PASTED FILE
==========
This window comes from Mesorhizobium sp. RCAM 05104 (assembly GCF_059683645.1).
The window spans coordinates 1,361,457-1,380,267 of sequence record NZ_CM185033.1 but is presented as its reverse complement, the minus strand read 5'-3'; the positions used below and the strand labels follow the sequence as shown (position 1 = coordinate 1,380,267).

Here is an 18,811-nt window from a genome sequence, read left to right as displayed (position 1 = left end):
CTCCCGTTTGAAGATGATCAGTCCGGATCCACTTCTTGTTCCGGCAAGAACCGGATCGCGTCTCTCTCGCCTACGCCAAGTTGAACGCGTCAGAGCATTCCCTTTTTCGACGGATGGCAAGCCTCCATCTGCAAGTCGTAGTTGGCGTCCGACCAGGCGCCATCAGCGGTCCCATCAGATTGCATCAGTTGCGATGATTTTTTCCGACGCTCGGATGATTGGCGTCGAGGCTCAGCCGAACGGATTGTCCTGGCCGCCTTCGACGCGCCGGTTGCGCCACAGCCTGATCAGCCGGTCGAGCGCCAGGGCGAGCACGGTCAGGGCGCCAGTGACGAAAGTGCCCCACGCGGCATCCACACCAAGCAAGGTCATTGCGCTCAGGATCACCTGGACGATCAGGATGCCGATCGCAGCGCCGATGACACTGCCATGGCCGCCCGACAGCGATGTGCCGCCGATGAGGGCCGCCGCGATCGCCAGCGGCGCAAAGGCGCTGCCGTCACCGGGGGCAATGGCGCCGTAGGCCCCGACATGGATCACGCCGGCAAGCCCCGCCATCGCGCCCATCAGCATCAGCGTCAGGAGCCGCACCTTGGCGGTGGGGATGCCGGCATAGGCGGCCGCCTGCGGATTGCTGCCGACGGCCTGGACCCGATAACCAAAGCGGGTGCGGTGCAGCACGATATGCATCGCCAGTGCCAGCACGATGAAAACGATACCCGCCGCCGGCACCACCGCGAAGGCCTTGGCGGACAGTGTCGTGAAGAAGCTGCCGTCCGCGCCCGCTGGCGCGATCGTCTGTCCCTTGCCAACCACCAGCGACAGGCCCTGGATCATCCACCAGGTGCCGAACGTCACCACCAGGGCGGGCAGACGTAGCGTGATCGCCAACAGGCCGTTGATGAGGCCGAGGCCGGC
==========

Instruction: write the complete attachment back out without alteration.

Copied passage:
This window comes from Mesorhizobium sp. RCAM 05104 (assembly GCF_059683645.1).
The window spans coordinates 1,361,457-1,380,267 of sequence record NZ_CM185033.1 but is presented as its reverse complement, the minus strand read 5'-3'; the positions used below and the strand labels follow the sequence as shown (position 1 = coordinate 1,380,267).

Here is an 18,811-nt window from a genome sequence, read left to right as displayed (position 1 = left end):
CTCCCGTTTGAAGATGATCAGTCCGGATCCACTTCTTGTTCCGGCAAGAACCGGATCGCGTCTCTCTCGCCTACGCCAAGTTGAACGCGTCAGAGCATTCCCTTTTTCGACGGATGGCAAGCCTCCATCTGCAAGTCGTAGTTGGCGTCCGACCAGGCGCCATCAGCGGTCCCATCAGATTGCATCAGTTGCGATGATTTTTTCCGACGCTCGGATGATTGGCGTCGAGGCTCAGCCGAACGGATTGTCCTGGCCGCCTTCGACGCGCCGGTTGCGCCACAGCCTGATCAGCCGGTCGAGCGCCAGGGCGAGCACGGTCAGGGCGCCAGTGACGAAAGTGCCCCACGCGGCATCCACACCAAGCAAGGTCATTGCGCTCAGGATCACCTGGACGATCAGGATGCCGATCGCAGCGCCGATGACACTGCCATGGCCGCCCGACAGCGATGTGCCGCCGATGAGGGCCGCCGCGATCGCCAGCGGCGCAAAGGCGCTGCCGTCACCGGGGGCAATGGCGCCGTAGGCCCCGACATGGATCACGCCGGCAAGCCCCGCCATCGCGCCCATCAGCATCAGCGTCAGGAGCCGCACCTTGGCGGTGGGGATGCCGGCATAGGCGGCCGCCTGCGGATTGCTGCCGACGGCCTGGACCCGATAACCAAAGCGGGTGCGGTGCAGCACGATATGCATCGCCAGTGCCAGCACGATGAAAACGATACCCGCCGCCGGCACCACCGCGAAGGCCTTGGCGGACAGTGTCGTGAAGAAGCTGCCGTCCGCGCCCGCTGGCGCGATCGTCTGTCCCTTGCCAACCACCAGCGACAGGCCCTGGATCATCCACCAGGTGCCGAACGTCACCACCAGGGCGGGCAGACGTAGCGTGATCGCCAACAGGCCGTTGATGAGGCCGAGGCCGGC